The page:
The carnage of the Paris attacks that killed 129 people on Friday night cut down journalists, lawyers, students, parents of small children -- people from all walks of life from more than a dozen countries around the world.
Authorities say they have identified more than 100 of the victims who have fallen prey to jihadist gunmen in the French capital and poignant details are emerging of lives cut off in their prime.
Aurelie de Peretti had come to Paris for a few days’ holiday with a friend -- a reward to herself after a tough season working restaurants in the south of France.
But the 33-year-old’s treat came to a bloody, tragic end in the slaughter at the Bataclan concert hall, where 89 people were killed as they watched a gig by the Eagles of Death Metal group.
Her father Jean-Marie de Peretti, a journalist with the Nice Matin group of newspapers, spoke of his sadness at the “tragic, unjust” loss of his “shining girl”.
She was “spending a few days in Paris on holiday after a difficult season working in restaurants on the beaches this summer. It was her little reward,” he said.
He said Aurelie, a graphic designer, was a big music-lover who played guitar and piano.
“She’d been talking to us about this concert and this trip for months and months. Now we will never see her again,” he said.
Her sister Delphyne told Le Parisien newspaper she felt as if “someone has just amputated part of me”.
After hours of desperately, fruitlessly searching for news of Aurelie, her parents travelled from Saint Tropez on the French Riviera to Paris, where on Saturday afternoon they learned the terrible news and were given trauma counselling.
“They listened to us, told us how to break the news to our family. My 88-year-old mother-in-law adored her granddaughter -- how are we supposed to tell her?” he said.
‘Everyone’s best friend’
Also among the Bataclan dead was Guillaume Decherf, a heavy metal journalist for top French music magazine Les Inrockuptibles -- and a father of two little girls.
The magazine said the 43-year-old had been working for them since 2008 and was due to cover a Motorhead gig in Paris next Sunday. Only last month Decherf had reviewed the Eagles of Death Metal’s latest album.
“The whole editorial team is stunned by his death. Our thoughts are with his family and loved ones,” the magazine said on its website.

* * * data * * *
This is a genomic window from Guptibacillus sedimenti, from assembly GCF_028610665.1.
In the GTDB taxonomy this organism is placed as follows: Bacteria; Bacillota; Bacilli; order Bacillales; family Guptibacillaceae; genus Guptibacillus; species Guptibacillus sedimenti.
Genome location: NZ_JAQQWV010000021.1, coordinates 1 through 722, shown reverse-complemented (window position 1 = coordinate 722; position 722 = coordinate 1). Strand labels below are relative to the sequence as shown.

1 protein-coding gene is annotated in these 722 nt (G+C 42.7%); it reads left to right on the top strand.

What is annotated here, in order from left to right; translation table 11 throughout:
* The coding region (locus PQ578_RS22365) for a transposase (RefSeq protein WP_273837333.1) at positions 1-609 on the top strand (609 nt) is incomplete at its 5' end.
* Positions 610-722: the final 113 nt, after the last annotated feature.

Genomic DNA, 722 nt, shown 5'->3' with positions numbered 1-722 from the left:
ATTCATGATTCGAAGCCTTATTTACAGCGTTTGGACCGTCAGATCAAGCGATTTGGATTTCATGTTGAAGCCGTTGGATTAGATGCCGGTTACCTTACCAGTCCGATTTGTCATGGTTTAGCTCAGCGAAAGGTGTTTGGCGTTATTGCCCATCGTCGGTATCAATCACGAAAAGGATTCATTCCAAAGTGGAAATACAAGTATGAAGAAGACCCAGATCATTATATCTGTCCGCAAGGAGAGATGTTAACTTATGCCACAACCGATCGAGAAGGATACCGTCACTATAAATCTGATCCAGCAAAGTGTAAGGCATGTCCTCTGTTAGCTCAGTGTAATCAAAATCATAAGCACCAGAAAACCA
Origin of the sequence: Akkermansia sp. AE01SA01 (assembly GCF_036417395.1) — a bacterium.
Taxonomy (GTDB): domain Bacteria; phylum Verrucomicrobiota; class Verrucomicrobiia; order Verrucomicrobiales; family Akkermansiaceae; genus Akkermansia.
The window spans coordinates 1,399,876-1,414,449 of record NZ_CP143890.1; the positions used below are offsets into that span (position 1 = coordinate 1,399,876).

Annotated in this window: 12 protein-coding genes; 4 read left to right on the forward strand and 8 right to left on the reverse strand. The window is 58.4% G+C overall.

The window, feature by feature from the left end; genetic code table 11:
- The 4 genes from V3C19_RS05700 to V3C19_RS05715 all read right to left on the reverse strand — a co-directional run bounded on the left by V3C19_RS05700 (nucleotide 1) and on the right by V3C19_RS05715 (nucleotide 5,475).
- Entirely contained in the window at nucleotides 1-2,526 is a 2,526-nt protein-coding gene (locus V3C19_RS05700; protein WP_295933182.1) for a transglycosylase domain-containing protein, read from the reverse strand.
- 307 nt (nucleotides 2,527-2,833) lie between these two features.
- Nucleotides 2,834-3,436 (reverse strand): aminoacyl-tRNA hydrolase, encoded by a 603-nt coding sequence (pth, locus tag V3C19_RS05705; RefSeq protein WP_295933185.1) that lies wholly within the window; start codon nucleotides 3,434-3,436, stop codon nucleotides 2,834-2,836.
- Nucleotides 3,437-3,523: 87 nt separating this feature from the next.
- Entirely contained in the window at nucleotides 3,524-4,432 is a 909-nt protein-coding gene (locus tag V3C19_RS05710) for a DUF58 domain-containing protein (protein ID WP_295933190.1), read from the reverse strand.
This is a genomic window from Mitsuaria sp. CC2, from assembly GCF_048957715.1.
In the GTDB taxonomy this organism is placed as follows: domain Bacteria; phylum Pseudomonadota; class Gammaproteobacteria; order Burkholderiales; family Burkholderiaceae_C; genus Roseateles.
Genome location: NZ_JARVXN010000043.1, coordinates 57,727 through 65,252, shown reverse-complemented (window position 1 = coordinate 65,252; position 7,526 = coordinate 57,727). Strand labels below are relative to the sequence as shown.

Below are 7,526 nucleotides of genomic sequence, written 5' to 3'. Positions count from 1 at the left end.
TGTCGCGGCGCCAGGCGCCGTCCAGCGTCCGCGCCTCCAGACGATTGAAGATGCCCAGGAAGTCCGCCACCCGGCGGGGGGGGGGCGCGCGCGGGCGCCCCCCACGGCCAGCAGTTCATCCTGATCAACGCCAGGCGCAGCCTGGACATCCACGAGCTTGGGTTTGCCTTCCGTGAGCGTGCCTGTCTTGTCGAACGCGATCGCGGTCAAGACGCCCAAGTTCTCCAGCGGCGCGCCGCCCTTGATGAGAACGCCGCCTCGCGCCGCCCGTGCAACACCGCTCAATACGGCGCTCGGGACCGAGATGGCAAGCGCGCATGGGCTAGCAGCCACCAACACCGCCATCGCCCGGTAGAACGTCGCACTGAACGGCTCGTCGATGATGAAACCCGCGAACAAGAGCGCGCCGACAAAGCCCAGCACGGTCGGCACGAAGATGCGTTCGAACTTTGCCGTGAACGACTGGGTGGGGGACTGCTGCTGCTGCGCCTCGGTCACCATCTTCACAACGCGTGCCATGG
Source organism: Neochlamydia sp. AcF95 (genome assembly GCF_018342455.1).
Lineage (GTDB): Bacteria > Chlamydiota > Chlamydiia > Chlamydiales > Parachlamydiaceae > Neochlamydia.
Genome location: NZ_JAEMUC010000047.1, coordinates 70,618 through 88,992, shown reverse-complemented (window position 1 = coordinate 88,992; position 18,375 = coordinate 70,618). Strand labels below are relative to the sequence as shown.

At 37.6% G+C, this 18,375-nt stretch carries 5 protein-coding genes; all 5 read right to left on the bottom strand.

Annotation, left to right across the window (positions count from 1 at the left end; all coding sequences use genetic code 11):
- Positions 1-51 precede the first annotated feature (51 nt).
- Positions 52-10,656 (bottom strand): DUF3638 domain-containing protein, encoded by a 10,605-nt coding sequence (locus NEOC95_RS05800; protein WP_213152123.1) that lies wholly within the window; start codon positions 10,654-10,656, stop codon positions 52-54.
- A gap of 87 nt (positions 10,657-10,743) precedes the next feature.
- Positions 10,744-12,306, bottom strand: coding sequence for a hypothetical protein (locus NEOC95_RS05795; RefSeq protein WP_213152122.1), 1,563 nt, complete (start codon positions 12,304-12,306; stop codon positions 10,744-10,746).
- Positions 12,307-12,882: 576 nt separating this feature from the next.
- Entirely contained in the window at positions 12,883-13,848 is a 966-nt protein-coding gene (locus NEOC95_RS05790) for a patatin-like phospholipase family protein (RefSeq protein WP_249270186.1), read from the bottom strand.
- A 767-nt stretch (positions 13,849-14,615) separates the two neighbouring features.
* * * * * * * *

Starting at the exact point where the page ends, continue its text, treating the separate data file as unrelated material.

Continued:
In the northern French city of Amiens, the hockey club held a minute’s silence on Saturday for one of its members, 34-year-old Thomas Ayad, who worked for Mercury Records.
The Amiens Sports Club said they were “united in the pain of Thomas’s loved ones and the other victims” on their Facebook page, while a former schoolmate said he was “one of the most tolerant people... brilliant and extremely kind”.
Reflecting the cosmopolitan nature of Paris, the victims included at least 25 foreigners from more than a dozen countries spread over three continents.
The family of Briton Nick Alexander, 36, who sold merchandise for the Eagles of Death Metal, paid tribute to him as “everyone’s best friend -- generous, funny and fiercely loyal”, in a statement.
Helen Wilson told Britain’s Telegraph newspaper she was with him at the concert when he died: “...he couldn’t breathe any more and I held him in my arms and told him I loved him.”
Polina Buckley, a woman living in New York, tweeted several photos of her and Alexander, whom she said was her boyfriend.
“You are and always will be the love of my life, Nick Alexander,” she tweeted.
The first American confirmed killed was California State University student Nohemi Gonzalez, 23, who died in the shootout at the Petit Cambodge restaurant in the 10th district.
Her mother Beatrice Gonzalez told US television Nohemi was “a very strong young woman”.
And her boyfriend, Tim Mraz, posted a picture of them embracing on Instagram, saying he had lost “the most important person in my life”, calling her “a bright soul and the sweetest girl”.
Full coverage: Paris under attack